Communist authorities in China have abducted and tortured a 46-year-old priest in the southeastern province of Fujian for refusing to join the Chinese Patriotic Catholic Association, according to reports.
Father Liu Maochun from the Diocese of Mindong was ruthlessly tortured, according to Bitter Winter, a magazine that reports on religious liberty and human rights in China.
Officers banged a “gong beside his ear and shone a bright light into his eyes for several consecutive days—a torture method known as ‘exhausting an eagle’ when people are deprived of sleep for a long time,” the magazine said, quoting a source in the diocese.
Liu Maochun, who assists the diocese’s auxiliary bishop Guo Xijin, was taken away by police on Sept. 1 while he was visiting patients in a hospital. He was reportedly taken to a detention house in the county-level city of Fu’an.
“The government claimed that Fr. Liu Maochun has disobeyed its rule and was ‘ideologically radical,’” the source was quoted as saying.
Bishop Guo had also refused to join the Chinese Patriotic Catholic Association. The government earlier pressured a deacon in the diocese, threatening to demolish his house and sack his children if he further supported Guo’s refusal to join the Patriotic Church, the magazine said.
An insider in the Fu’an city government told the magazine that the authorities suspect that Fr. Maochun may have shared information with foreign media about another priest, Fr. Huang, who too was tortured for not joining the Patriotic Church.
China has an estimated 12 million Catholics and two major groupings, those registered with the state-controlled Chinese Patriotic Catholic Association and an underground church of Catholics, who reject state control, according to The Wall Street Journal.
The Vatican signed an agreement with China in 2018 on the leadership of the Catholic Church, after which tensions between the authorities and diocesan priests increased. The Vatican is now seeking to renew that agreement, overlooking concerns over religious freedom and human rights.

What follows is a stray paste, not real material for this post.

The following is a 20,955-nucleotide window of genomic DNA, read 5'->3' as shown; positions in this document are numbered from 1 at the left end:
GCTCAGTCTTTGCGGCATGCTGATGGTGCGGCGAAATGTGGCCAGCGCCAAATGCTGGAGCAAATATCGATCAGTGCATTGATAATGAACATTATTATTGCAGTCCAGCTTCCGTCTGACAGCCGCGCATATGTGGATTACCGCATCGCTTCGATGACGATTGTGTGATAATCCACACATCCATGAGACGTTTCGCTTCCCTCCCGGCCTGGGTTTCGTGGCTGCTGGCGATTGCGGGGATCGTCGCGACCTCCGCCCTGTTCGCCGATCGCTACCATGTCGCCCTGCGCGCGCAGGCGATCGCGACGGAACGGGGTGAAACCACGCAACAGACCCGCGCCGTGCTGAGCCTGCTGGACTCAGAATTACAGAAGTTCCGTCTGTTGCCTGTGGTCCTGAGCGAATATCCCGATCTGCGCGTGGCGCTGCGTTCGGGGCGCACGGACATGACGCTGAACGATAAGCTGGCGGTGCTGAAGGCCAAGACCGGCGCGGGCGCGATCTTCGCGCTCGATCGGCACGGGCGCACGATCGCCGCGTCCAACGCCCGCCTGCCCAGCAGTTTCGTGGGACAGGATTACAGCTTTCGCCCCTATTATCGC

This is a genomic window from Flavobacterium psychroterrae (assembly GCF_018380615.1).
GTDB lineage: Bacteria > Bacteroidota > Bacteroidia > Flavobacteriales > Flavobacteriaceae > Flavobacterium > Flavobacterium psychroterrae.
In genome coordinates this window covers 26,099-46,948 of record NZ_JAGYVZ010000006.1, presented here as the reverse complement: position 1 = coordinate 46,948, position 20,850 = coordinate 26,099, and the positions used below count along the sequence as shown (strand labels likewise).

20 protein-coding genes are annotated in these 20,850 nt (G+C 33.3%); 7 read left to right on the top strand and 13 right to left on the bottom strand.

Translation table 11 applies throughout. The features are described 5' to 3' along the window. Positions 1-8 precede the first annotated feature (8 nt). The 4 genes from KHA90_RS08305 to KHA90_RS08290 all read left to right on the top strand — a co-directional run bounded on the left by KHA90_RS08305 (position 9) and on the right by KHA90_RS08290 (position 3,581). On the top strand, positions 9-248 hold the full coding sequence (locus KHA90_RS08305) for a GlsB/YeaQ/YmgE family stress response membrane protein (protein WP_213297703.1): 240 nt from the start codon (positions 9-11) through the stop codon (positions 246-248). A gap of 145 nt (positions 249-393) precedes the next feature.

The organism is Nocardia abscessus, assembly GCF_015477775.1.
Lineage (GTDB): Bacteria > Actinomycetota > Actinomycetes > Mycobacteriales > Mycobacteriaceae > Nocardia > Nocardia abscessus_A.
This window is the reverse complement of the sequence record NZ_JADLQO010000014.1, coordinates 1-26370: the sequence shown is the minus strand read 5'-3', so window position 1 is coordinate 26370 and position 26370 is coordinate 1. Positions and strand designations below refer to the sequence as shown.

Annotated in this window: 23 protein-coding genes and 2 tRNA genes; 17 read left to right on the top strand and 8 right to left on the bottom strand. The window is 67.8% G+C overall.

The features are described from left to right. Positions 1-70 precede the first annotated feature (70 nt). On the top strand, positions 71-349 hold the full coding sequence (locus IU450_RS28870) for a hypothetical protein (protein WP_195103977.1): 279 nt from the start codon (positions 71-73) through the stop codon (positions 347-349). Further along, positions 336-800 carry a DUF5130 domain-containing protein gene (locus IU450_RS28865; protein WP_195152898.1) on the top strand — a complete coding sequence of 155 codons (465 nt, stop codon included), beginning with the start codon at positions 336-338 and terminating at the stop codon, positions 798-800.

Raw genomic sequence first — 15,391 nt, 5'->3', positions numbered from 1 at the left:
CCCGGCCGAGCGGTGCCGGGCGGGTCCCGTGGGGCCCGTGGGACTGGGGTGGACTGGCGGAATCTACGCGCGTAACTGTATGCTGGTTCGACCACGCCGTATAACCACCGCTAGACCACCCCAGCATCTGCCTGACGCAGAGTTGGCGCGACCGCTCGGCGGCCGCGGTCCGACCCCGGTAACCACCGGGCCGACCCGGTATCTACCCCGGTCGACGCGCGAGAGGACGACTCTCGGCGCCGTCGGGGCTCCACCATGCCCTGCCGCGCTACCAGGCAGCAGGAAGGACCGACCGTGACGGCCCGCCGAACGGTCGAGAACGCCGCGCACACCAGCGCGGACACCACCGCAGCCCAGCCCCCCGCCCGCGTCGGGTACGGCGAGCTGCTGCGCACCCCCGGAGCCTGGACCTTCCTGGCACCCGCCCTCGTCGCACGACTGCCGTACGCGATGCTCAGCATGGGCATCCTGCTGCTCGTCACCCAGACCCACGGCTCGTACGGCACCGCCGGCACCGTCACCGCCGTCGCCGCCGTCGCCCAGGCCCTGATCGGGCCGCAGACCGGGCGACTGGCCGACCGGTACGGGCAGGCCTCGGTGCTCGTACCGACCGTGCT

Christian human rights groups and some Catholic bishops have voiced their concerns with the Vatican’s decision. While certain details of the deal remain unknown, reports of the agreement indicate that Chinese officials submit a candidate for bishop to the Vatican and the pope has final say over the matter.
Christian Solidarity Worldwide, a United Nations-accredited persecution watchdog, has also signaled its concerns about the deal.
“CSW is deeply concerned about the timing of this provisional agreement between the Chinese government and the Vatican,” CSW’s East Asia team leader, Benedict Rogers, said in a statement. “While we understand some of the motivations behind the Vatican's effort toward an agreement, there are significant concerns about the implications for freedom of religion or belief in China.”
Rogers added that if the agreement was to have “real value,” the deal itself must have freedom of religion or belief as one of its central components. “We reiterate our call on the Chinese authorities to release all Catholics in China held in any form of detention, and all others detained in connection with their peaceful religious activities.”
China has been cracking down on underground churches and Christian activists for years.
In 2015, more than 1,000 crosses were removed from church roofs and entire church buildings were destroyed across the Zhejiang province.
The Chinese government continued its campaign against Christianity during the country’s coronavirus outbreak by destroying crosses and demolishing a church while people were on lockdown.
More than 60 million Christians live in China, at least half of whom worship in unregistered or so-called illegal underground churches.